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Burn After Reading /

Rated: R

Starring: John Malkovich, Brad Pitt, George Clooney, Frances McDormand, Tilda Swinton

Directed by: Joel Coen, Ethan Coen

Produced by: Joel Coen, Ethan Coen
Written by: Joel Coen, Ethan Coen
Distributor: Focus Features

     There are those who have never quite been on Joel and Ethan Coen’s wavelength in terms of comedy, but I’m not in that group. In fact, I’m as big a Coen Brothers fan as anybody; I even dug their critically-lambasted Intolerable Cruelty and The Ladykillers. But I flat-out didn’t get why 95 percent of the material in their latest effort, Burn After Reading, was supposed to be funny as I suffered through it. As the typical old, progressive Los Angeles elitists in attendance at the advanced screening of the film I patronized hooted and hollered, I sat in a state of disbelief. “This piece of you know what was written and directed by the same brothers who brought us No Country for Old Men and Fargo?” I thought to myself. "How could that be?" Minor as the Coens intended for Burn After Reading to seem, the movie is inexcusably unfunny.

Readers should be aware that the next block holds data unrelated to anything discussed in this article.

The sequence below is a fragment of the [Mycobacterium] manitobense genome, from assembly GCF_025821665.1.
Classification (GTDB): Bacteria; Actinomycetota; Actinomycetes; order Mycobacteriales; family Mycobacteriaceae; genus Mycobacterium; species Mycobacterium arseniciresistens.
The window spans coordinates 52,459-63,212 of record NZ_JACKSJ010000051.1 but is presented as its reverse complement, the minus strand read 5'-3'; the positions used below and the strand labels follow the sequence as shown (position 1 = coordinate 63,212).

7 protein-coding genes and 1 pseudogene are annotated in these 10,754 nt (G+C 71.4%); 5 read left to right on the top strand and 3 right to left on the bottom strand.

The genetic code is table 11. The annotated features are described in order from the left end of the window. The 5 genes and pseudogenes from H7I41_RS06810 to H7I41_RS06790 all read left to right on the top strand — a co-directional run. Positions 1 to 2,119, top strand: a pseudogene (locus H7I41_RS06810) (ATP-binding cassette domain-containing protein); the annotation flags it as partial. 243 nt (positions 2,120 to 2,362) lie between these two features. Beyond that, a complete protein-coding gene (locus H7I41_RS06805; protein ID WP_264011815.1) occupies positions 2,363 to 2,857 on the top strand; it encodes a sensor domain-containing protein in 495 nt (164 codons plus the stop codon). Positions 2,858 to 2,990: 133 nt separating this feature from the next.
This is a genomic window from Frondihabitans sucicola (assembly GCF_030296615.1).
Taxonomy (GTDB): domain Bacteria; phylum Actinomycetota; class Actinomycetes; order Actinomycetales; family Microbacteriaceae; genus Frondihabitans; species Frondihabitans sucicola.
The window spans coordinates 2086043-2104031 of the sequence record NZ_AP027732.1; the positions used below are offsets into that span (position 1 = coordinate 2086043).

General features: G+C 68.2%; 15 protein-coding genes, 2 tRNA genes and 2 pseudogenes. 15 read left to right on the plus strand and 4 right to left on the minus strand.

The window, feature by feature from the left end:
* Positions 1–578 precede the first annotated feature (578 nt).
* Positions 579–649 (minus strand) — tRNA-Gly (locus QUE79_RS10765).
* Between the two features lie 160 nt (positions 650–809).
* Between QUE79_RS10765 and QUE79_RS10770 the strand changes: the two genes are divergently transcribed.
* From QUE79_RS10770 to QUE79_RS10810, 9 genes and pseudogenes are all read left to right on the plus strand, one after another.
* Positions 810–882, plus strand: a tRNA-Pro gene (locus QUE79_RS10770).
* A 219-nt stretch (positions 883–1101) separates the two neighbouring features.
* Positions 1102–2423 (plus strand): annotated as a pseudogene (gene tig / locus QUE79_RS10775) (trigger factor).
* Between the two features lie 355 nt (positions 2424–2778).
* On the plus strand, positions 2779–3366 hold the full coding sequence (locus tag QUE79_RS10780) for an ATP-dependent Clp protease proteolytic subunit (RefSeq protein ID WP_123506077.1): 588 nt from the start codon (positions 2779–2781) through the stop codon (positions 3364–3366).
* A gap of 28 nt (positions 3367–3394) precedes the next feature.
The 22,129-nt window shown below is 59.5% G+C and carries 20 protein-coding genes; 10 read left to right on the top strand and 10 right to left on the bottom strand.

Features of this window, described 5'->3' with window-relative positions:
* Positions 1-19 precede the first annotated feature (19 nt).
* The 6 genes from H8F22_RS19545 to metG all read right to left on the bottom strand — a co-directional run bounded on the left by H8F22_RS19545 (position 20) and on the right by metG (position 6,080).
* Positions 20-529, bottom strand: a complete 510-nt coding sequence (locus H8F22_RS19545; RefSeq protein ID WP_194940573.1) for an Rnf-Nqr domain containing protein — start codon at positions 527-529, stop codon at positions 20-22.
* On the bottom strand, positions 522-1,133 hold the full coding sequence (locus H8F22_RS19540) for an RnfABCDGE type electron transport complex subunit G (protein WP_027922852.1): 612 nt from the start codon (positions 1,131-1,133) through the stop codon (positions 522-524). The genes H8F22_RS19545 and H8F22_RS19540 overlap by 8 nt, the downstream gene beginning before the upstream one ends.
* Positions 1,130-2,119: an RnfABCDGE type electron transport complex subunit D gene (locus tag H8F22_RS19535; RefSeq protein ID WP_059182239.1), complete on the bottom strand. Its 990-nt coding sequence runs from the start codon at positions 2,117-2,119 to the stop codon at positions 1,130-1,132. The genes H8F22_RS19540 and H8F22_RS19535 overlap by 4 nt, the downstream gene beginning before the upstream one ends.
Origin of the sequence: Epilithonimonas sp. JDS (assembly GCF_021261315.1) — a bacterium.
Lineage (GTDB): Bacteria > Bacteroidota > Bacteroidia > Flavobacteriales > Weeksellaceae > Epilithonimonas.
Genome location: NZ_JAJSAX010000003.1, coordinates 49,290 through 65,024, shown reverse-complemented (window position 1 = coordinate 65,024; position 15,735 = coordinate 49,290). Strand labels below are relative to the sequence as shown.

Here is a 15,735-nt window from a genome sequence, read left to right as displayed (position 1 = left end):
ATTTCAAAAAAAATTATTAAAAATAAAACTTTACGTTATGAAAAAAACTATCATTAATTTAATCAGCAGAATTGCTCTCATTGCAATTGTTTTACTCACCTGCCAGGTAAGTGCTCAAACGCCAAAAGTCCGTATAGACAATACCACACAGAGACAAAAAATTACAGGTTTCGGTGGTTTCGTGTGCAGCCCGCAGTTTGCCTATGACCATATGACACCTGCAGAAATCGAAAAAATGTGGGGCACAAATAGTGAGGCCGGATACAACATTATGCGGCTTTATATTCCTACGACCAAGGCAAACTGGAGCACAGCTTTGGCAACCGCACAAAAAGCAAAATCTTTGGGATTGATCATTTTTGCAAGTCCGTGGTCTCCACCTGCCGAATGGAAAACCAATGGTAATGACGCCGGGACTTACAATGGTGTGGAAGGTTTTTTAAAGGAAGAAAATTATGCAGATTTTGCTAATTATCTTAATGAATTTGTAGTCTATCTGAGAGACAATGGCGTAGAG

What else is there for me to say about the film? Its plot about a group of fitness-trainers who find what they assume is a disc full of covert CIA files on their gym’s floor—it’s really a neurotic ex-agent’s (John Malkovich) confusingly-written memoirs—isn’t worth dissecting. The narrative succeeds neither as a comedy nor as a thriller. Only one member of the movie’s cast (Brad Pitt, playing the doofus of all doofuses) can be credited with the two chuckles the film provoked in me. The rest of the seasoned actors—Malkovich, George Clooney, Frances McDormand, Tilda Swinton, and Peter Jenkins, among others—only seem to be present in the picture either because A) they’re a usual Coen-collaborator or B) they sought an easy-paycheck. (In other words, not much creativity is on-display in the acting-department.) Without much to discuss, I’ll merely end on a necessary note of caution: no matter how big a Coen fan you think you are, Burn After Reading isn’t worth your time or money. Vicky Christina Barcelona, Tropic Thunder, and The House Bunny, while all imperfect in their own rights, collectively represent a variety of comedies in release that you’ll be able to laugh at (and enjoy yourself) a lot more while watching.


-Danny Baldwin, Bucket Reviews

Review Published on: 9.12.2008

Screened on: 9.10.2008 at the Aero Theatre in Santa Monica, CA.


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